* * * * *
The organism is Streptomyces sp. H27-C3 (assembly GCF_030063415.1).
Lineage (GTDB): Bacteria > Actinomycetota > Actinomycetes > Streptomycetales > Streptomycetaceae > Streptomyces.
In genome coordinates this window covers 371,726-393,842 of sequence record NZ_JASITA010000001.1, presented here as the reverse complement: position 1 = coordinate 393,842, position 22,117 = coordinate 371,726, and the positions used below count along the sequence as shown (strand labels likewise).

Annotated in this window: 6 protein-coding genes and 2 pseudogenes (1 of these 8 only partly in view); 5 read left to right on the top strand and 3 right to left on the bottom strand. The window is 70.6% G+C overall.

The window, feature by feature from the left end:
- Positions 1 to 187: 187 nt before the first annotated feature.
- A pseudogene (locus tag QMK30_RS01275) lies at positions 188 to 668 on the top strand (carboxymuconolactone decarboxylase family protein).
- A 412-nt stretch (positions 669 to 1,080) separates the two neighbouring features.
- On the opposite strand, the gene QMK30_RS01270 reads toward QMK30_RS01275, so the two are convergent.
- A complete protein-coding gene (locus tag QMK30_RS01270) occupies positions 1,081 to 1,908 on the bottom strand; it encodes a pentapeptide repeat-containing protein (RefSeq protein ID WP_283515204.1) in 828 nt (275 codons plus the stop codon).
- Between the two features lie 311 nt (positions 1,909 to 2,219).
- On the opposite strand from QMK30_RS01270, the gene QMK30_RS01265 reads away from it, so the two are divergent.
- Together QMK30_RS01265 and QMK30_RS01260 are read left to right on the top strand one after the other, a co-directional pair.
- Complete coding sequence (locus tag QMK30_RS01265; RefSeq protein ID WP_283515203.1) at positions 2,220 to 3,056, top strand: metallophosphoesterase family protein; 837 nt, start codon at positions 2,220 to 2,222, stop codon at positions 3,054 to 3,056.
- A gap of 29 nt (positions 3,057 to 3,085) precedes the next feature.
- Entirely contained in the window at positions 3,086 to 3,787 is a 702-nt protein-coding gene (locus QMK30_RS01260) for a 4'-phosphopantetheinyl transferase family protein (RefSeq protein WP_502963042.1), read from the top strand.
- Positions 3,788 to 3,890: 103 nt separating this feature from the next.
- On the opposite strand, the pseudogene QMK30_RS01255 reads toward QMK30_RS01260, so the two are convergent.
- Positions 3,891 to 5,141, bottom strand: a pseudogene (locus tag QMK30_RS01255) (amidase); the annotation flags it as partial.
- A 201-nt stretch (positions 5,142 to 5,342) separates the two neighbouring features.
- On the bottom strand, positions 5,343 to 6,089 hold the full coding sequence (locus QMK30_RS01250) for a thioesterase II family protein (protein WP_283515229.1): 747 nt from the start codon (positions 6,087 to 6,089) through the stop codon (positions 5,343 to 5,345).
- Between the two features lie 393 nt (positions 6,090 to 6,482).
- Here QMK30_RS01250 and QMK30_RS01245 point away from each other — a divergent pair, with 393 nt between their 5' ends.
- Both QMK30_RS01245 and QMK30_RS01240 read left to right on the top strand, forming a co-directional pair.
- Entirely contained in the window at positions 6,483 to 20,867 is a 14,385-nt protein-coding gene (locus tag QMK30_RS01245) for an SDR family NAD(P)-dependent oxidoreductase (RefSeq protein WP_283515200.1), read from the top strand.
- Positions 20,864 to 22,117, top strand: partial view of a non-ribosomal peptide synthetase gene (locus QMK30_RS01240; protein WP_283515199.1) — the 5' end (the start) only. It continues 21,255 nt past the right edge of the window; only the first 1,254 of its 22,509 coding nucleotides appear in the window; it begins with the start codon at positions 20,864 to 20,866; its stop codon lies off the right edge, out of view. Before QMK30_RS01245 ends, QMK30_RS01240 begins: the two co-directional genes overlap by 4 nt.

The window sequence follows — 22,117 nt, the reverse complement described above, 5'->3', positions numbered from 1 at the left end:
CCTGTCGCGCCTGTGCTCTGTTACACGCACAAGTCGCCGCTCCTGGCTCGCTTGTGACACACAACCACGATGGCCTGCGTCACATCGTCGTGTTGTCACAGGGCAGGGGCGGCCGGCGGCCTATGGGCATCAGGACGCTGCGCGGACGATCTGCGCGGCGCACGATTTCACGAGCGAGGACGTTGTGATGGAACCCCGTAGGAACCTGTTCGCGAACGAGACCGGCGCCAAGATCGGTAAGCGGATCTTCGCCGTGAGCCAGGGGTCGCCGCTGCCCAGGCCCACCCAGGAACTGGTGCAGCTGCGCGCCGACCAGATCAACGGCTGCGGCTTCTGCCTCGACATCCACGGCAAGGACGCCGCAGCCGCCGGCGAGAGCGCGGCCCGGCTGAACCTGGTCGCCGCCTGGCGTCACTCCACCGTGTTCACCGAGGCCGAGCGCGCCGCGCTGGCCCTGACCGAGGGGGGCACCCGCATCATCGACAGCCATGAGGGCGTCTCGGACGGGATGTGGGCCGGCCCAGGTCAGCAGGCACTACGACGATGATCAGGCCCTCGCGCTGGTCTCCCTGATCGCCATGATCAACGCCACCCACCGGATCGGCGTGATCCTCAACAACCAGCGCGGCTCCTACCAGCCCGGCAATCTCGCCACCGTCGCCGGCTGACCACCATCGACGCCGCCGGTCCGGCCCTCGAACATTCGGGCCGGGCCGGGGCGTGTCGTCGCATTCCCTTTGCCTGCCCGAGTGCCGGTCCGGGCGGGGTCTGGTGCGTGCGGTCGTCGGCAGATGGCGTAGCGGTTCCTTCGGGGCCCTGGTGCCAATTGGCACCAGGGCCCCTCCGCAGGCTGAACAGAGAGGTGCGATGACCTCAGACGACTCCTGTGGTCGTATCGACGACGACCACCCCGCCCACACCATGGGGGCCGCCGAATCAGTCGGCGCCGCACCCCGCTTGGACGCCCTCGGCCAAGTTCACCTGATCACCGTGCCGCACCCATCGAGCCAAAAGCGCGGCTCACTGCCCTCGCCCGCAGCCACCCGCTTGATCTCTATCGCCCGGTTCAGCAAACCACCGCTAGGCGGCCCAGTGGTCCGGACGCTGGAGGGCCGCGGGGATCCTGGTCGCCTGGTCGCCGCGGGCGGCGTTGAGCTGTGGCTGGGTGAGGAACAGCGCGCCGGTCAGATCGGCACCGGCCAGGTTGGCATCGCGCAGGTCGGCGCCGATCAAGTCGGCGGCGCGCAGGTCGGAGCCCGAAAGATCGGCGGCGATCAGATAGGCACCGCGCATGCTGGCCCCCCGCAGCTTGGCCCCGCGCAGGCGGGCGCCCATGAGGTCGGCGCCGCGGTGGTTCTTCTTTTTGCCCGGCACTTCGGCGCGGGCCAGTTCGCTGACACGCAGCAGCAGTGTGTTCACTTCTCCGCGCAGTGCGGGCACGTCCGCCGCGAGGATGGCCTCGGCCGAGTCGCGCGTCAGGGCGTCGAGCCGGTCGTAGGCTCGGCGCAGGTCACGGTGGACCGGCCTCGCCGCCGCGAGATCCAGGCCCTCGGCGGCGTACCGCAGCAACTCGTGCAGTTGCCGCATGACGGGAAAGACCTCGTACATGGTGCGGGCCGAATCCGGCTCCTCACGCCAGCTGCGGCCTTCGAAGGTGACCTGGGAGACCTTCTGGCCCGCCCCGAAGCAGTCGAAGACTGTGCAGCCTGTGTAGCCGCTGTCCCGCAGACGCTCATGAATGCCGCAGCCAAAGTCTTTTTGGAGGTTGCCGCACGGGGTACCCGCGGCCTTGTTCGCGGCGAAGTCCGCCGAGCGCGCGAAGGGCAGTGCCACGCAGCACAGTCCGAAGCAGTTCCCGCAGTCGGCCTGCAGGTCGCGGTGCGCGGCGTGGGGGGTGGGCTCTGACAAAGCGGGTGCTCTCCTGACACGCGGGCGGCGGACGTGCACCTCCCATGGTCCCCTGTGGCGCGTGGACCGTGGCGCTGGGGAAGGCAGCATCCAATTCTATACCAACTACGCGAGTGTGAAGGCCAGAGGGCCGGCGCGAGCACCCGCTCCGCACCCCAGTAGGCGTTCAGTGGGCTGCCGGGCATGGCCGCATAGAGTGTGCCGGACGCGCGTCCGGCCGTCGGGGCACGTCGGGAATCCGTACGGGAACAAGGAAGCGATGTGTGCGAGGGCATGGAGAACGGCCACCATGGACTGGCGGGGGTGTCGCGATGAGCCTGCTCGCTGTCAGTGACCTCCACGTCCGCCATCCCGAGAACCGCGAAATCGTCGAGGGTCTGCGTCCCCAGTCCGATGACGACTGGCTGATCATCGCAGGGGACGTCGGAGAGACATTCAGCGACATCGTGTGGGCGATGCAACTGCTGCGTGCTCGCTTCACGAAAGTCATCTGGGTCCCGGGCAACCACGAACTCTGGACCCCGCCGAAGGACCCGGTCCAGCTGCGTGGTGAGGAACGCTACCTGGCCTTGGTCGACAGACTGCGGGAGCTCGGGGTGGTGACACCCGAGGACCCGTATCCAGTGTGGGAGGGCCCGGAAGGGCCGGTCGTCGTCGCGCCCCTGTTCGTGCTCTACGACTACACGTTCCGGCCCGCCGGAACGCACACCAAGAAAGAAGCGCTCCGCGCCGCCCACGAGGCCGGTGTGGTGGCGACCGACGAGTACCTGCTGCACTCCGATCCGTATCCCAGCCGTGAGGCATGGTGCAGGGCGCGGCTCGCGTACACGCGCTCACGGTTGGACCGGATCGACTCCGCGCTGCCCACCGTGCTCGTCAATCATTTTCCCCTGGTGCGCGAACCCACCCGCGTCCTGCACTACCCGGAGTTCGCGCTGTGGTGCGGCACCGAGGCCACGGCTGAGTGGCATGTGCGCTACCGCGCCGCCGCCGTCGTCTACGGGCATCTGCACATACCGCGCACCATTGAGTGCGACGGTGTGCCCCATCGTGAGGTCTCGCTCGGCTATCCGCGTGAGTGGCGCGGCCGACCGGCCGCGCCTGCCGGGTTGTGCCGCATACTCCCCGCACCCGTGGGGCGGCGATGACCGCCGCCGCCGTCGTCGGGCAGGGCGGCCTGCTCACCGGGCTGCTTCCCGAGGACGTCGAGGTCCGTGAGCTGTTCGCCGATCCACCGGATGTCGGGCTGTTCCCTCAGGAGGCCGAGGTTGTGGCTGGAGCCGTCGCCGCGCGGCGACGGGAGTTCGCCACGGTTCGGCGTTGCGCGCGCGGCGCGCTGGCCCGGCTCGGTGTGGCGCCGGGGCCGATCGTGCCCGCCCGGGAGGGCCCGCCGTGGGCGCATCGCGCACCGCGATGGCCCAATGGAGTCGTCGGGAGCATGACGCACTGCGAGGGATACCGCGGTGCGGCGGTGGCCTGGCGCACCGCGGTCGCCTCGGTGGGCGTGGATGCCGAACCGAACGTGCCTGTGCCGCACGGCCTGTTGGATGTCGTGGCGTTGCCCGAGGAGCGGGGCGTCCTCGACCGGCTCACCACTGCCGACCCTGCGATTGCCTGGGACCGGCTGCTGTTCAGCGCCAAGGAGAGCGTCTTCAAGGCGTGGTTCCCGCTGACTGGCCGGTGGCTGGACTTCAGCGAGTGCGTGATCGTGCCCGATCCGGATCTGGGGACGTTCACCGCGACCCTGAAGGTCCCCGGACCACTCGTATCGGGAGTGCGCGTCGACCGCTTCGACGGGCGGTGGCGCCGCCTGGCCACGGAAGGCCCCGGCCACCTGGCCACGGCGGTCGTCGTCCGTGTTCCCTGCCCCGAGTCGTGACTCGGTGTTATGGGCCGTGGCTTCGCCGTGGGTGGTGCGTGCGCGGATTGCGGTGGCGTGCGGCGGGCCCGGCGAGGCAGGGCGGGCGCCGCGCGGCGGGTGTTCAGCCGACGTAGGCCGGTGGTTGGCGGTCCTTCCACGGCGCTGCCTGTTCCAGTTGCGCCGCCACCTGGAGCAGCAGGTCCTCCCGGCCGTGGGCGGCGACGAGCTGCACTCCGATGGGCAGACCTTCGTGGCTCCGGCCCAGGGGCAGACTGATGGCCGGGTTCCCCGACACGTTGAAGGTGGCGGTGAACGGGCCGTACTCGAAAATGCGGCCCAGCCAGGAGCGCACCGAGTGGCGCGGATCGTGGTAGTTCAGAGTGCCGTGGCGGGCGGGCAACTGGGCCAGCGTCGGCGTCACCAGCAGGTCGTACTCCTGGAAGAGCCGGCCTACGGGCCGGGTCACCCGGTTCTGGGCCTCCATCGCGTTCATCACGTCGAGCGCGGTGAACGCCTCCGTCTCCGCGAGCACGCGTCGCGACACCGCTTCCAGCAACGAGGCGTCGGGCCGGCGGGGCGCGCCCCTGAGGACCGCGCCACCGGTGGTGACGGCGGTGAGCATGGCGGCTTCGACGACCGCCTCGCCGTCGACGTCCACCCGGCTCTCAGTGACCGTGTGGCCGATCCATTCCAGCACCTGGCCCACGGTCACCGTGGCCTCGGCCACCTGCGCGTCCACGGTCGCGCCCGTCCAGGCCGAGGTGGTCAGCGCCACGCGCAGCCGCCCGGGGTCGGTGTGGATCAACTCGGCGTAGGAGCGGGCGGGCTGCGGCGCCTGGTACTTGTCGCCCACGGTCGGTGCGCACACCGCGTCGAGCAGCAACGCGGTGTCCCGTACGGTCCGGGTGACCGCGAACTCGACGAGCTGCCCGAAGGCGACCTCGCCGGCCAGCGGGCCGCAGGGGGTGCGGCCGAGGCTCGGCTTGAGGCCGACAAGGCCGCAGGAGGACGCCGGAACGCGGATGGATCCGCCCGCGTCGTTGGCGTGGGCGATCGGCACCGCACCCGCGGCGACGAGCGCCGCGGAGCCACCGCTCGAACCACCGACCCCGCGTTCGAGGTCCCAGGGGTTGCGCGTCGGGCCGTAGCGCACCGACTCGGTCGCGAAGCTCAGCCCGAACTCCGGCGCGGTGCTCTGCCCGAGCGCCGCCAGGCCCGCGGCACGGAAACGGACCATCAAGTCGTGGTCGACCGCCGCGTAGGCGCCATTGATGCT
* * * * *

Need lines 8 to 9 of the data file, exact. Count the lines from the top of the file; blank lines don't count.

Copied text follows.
- A 412-nt stretch (positions 669 to 1,080) separates the two neighbouring features.
- On the opposite strand, the gene QMK30_RS01270 reads toward QMK30_RS01275, so the two are convergent.